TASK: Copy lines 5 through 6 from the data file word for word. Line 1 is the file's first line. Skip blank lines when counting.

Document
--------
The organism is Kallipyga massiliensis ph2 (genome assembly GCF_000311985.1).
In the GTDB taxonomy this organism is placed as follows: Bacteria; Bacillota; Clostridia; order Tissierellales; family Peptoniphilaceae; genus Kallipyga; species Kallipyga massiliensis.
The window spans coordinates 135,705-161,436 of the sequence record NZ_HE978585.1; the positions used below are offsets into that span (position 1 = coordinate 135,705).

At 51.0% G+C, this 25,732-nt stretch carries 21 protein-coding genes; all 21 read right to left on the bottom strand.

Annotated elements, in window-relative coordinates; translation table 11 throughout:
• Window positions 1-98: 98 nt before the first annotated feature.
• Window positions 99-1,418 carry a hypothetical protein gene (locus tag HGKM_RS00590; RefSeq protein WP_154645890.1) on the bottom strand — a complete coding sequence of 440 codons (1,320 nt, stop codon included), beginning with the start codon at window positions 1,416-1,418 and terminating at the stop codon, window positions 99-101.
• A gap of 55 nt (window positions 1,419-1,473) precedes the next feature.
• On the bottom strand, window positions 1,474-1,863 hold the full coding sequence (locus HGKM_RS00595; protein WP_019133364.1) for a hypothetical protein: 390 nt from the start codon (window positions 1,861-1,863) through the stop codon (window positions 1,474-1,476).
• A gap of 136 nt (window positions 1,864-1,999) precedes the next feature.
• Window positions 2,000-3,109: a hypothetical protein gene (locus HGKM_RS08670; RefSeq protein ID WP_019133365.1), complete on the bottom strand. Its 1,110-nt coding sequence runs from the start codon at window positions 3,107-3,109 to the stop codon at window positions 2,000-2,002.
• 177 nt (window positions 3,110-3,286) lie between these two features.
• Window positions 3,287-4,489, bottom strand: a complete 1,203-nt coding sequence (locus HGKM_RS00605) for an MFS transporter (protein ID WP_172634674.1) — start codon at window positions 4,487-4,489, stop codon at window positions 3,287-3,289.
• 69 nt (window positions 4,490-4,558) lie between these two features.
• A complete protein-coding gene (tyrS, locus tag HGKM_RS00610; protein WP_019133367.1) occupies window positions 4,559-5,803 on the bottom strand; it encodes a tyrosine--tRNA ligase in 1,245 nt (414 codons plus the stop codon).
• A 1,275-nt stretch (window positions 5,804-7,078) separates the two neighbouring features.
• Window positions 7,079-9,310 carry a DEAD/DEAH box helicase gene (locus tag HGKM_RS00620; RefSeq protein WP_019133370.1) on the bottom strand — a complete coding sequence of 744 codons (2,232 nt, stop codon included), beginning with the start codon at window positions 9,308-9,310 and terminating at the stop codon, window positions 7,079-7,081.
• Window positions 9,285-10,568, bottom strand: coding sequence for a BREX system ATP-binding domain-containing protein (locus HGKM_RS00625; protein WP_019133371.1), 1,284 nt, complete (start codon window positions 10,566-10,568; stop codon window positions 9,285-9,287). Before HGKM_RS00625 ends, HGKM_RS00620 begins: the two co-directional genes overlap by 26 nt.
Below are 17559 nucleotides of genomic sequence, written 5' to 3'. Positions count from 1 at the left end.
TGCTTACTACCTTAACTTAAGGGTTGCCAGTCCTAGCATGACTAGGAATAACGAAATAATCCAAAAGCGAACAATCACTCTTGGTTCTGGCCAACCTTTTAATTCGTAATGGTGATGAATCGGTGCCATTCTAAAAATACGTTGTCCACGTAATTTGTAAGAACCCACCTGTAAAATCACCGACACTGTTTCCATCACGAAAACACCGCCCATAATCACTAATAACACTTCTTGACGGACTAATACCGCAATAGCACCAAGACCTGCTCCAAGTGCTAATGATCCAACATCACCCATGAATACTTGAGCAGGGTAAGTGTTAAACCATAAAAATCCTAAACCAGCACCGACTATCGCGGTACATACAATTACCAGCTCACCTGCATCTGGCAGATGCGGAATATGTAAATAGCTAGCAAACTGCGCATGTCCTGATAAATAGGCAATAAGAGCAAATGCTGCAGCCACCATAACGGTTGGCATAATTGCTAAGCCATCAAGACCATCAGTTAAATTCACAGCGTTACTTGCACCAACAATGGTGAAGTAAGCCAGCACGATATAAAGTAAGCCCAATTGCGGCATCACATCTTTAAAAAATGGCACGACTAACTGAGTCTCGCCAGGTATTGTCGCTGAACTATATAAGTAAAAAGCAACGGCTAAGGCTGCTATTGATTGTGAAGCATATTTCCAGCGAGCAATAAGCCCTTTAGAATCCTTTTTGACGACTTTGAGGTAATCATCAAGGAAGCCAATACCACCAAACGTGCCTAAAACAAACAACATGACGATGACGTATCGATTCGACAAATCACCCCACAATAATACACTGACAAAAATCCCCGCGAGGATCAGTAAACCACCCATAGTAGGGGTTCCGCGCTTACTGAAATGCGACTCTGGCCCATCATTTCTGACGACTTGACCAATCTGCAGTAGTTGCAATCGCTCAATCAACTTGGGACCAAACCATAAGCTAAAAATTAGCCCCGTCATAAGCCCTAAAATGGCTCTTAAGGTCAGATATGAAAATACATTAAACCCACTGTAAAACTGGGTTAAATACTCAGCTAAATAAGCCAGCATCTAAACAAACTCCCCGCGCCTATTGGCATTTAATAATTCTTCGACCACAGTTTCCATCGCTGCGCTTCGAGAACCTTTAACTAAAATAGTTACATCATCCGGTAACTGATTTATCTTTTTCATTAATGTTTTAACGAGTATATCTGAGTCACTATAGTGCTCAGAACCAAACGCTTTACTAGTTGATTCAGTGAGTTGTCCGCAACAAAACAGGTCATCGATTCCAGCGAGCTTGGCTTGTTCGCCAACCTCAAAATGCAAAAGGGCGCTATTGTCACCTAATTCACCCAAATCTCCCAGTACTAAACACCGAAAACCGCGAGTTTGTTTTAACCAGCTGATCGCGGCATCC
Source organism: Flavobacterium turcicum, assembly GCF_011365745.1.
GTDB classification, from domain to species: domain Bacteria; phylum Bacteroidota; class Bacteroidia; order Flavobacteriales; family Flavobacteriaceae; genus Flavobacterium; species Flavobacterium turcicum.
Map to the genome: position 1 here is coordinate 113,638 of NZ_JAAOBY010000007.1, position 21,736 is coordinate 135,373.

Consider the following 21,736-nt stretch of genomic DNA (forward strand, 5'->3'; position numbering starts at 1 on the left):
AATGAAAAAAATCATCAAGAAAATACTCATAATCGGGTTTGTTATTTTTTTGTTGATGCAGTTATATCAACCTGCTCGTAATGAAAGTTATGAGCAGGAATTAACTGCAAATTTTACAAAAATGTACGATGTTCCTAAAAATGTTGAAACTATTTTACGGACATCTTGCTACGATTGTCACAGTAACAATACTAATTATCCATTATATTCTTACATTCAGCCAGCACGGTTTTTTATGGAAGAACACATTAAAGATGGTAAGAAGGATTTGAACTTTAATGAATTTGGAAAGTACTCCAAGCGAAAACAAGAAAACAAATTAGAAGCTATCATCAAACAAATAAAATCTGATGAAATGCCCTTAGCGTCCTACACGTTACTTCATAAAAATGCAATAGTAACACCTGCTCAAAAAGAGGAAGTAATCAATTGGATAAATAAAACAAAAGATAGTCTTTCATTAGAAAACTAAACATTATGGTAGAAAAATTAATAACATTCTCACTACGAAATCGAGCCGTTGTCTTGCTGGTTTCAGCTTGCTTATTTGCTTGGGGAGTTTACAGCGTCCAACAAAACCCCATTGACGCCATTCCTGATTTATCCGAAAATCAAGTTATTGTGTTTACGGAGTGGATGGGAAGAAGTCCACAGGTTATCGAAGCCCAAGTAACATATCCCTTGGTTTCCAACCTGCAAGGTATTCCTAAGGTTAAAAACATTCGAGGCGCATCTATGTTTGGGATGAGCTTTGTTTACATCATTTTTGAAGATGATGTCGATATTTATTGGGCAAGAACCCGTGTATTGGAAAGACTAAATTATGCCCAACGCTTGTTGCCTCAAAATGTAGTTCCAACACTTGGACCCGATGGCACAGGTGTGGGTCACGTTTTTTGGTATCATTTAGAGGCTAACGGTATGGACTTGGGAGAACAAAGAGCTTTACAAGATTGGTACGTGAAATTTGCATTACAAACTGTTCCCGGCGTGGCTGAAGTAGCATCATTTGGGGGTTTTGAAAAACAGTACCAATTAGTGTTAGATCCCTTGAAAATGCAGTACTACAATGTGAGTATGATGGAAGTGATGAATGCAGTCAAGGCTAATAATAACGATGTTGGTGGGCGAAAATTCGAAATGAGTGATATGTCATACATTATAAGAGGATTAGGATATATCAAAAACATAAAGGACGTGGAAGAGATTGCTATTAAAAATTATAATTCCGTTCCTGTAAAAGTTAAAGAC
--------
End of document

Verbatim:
Annotated elements, in window-relative coordinates; translation table 11 throughout:
• Window positions 1-98: 98 nt before the first annotated feature.